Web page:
The largest festival of Mexican cinema outside of our southern neighboring country is gearing up for its eighth year. After beginning in Sydney, Australia and after a brief stint in other cities, the Hola Mexico Film Festival will be taking over downtown Los Angeles yet again for what promises to be its best year yet.
For those Angelenos who were envious of the Remezcla peeps who got to see Diego Luna’s Mr. Pig film at Sundance this past January, Hola Mexico has you covered. The Danny Glover/Maya Rudolph father-daughter film will be one of 21 films playing at the festival. And for those hoping to find some child-friendly fare, the fest also has you covered, with two films playing in the “Hola Niños” program, giving you a chance to make this a family affair.
So whether you’re looking to see what Jane the Virgin’s Rogelio (aka Jaime Camil) can do outside of everyone’s favorite CW telenovela, who’s behind the masks of your favorite Mexican luchadores, or what Zoé gets up to when they’re on tour, we’ve singled out the 10 titles you shouldn’t miss.
Eubanks (Danny Glover), an old-school pig farmer from Georgia on the brink of losing his family farm, sets off on a road trip with Howard, his beloved and very large pig. As they make their way across the border to Mexico to find “Howie” a new home, Eubanks’ drinking and deteriorating health begin to take a toll, derailing their plans. His estranged daughter, Eunice (Maya Rudolph), is forced to join them on their adventure. Driven by strong convictions and stubbornness in his old ways, Eubanks attempts to make peace through his devotion to Howie and desire to mend his broken relationships.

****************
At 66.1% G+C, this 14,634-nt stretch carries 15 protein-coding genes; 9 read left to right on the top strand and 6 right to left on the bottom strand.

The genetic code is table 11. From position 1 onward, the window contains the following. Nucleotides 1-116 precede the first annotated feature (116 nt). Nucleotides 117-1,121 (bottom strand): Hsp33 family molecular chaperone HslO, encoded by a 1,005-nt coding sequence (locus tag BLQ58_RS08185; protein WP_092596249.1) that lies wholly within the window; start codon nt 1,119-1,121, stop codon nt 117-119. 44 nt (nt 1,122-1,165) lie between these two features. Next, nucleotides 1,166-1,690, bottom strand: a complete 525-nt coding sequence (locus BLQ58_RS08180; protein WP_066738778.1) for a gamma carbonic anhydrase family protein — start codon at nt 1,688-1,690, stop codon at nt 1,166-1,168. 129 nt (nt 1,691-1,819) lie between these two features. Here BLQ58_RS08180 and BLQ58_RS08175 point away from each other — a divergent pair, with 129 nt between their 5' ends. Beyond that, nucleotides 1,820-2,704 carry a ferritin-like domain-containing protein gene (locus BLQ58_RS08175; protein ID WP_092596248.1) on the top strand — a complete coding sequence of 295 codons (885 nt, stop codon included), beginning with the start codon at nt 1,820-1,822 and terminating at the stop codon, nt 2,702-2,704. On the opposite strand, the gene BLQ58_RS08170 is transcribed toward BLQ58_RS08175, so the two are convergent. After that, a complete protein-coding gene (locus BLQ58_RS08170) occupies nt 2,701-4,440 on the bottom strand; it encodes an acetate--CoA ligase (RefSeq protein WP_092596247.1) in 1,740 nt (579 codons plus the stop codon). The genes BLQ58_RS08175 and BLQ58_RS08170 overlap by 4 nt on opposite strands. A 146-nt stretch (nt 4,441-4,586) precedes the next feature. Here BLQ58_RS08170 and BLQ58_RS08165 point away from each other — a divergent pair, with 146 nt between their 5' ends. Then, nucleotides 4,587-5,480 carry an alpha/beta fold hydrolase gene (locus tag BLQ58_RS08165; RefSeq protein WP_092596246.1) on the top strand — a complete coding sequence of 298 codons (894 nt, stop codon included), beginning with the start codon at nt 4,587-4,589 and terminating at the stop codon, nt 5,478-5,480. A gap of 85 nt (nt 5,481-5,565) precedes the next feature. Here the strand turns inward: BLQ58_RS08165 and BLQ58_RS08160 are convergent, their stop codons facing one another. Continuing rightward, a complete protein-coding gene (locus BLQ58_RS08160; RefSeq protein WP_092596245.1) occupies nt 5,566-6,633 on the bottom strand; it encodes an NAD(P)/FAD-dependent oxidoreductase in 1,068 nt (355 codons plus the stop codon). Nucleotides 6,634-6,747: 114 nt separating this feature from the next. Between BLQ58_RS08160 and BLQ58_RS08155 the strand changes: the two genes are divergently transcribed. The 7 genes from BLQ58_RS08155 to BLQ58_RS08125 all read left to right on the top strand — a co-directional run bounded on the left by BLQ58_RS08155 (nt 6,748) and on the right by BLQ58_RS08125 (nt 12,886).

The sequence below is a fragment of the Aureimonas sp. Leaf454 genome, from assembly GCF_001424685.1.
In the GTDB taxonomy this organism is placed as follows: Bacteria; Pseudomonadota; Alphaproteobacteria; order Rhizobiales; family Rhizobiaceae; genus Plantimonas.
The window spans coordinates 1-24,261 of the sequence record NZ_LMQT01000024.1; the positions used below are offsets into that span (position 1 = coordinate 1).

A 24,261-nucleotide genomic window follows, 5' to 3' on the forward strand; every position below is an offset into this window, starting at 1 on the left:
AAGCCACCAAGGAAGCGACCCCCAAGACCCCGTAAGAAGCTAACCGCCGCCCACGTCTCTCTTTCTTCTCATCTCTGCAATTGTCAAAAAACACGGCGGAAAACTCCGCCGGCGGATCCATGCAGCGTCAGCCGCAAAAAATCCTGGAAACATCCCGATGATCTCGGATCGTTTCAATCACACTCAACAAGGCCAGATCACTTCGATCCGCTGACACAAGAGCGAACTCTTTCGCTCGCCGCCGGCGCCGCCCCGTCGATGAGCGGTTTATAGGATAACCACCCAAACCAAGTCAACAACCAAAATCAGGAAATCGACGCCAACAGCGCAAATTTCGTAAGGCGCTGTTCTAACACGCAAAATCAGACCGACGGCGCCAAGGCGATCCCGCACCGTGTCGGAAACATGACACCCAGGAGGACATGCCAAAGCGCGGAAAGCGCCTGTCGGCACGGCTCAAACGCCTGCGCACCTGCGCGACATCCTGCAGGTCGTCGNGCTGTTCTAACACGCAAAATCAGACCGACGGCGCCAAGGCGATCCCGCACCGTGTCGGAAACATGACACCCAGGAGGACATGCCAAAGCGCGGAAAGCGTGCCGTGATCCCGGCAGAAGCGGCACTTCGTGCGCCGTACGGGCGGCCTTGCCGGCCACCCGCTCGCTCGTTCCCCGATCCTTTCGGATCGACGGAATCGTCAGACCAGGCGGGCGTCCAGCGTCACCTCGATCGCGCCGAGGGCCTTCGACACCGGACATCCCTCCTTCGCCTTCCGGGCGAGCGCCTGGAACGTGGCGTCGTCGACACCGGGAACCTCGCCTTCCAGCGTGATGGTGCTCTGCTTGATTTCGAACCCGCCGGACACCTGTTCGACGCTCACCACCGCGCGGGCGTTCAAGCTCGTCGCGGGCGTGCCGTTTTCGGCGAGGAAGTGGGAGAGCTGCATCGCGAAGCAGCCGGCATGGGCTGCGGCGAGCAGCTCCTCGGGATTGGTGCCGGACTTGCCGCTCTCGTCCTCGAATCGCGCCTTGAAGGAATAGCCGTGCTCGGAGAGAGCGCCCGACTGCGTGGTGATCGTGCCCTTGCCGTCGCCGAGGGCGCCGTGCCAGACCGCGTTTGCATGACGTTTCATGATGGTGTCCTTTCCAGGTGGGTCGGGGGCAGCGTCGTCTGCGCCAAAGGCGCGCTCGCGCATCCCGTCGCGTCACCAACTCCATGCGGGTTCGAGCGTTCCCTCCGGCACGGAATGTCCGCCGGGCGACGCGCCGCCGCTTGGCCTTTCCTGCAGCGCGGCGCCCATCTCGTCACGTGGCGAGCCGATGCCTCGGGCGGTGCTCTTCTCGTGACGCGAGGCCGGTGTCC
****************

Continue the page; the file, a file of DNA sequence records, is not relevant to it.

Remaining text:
Made in Bangkok
A transgender opera singer from the state of Guanajuato takes on persistent social stigmas and the disapproval of her own family to pursue her dream of self transformation. Mexico-based Argentine director Flavio Florencio follows Morganna from their first encounter in a Mexico City cantina all the way across the world to Thailand, where she undergoes gender reassignment surgery in hopes of finally finding a body fitting for her authentic self.
This is the story of adolescent Ulises, whose sincere love for his girlfriend Sofía is complicated when his father forces him to join the family business. As Ulises reluctantly enters the sordid world of human trafficking and forced prostitution alongside his older brother, he is compelled to exploit his deep bond with Sofía in order to make her his first victim. Director David Pablos brings an unmistakably personal vision to his material along with years of extensive research that imbues the film with a level of chilling verisimilitude. This is only enhanced by the film’s naturalistically-lit, almost documentary-like aesthetic.
Sopladora de hojas
Subtitled “A Quotidian Epic in 9 Chapters,” Leaf Blower is a frank and an intimate take on the growing pains of your teenage years. Lucas, Emilio and Rubén have one quest to accomplish: find a set of keys in a pile of dead leaves though obviously Iglesias’s film uses this quaint task to unearth the larger questions that riddle the lives of these young men who are on the verge of growing up. (And who may well remain that way).